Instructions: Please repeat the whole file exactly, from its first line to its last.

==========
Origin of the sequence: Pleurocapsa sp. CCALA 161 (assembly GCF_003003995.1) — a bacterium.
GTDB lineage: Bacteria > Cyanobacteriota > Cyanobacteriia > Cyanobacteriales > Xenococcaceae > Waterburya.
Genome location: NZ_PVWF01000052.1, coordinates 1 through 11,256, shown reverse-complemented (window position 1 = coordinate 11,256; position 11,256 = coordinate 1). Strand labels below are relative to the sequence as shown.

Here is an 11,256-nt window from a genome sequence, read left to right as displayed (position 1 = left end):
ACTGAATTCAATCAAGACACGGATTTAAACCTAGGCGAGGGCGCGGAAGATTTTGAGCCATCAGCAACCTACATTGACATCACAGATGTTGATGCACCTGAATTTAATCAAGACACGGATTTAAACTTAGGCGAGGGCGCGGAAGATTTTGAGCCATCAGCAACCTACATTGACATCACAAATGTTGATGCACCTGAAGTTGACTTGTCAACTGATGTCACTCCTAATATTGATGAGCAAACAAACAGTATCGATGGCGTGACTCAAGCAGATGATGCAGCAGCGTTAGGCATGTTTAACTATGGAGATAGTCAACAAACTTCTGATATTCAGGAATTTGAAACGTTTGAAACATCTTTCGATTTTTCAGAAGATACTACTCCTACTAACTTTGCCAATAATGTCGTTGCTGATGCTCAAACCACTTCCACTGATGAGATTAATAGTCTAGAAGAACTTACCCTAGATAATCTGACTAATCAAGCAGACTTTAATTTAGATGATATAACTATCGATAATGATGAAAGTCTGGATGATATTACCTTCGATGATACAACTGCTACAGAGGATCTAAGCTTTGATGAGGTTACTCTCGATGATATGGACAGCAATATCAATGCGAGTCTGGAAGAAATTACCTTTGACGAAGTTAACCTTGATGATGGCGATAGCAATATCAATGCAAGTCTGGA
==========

Origin of the sequence: Pleurocapsa sp. CCALA 161 (assembly GCF_003003995.1) — a bacterium.
GTDB lineage: Bacteria > Cyanobacteriota > Cyanobacteriia > Cyanobacteriales > Xenococcaceae > Waterburya.
Genome location: NZ_PVWF01000052.1, coordinates 1 through 11,256, shown reverse-complemented (window position 1 = coordinate 11,256; position 11,256 = coordinate 1). Strand labels below are relative to the sequence as shown.

Here is an 11,256-nt window from a genome sequence, read left to right as displayed (position 1 = left end):
ACTGAATTCAATCAAGACACGGATTTAAACCTAGGCGAGGGCGCGGAAGATTTTGAGCCATCAGCAACCTACATTGACATCACAGATGTTGATGCACCTGAATTTAATCAAGACACGGATTTAAACTTAGGCGAGGGCGCGGAAGATTTTGAGCCATCAGCAACCTACATTGACATCACAAATGTTGATGCACCTGAAGTTGACTTGTCAACTGATGTCACTCCTAATATTGATGAGCAAACAAACAGTATCGATGGCGTGACTCAAGCAGATGATGCAGCAGCGTTAGGCATGTTTAACTATGGAGATAGTCAACAAACTTCTGATATTCAGGAATTTGAAACGTTTGAAACATCTTTCGATTTTTCAGAAGATACTACTCCTACTAACTTTGCCAATAATGTCGTTGCTGATGCTCAAACCACTTCCACTGATGAGATTAATAGTCTAGAAGAACTTACCCTAGATAATCTGACTAATCAAGCAGACTTTAATTTAGATGATATAACTATCGATAATGATGAAAGTCTGGATGATATTACCTTCGATGATACAACTGCTACAGAGGATCTAAGCTTTGATGAGGTTACTCTCGATGATATGGACAGCAATATCAATGCGAGTCTGGAAGAAATTACCTTTGACGAAGTTAACCTTGATGATGGCGATAGCAATATCAATGCAAGTCTGGA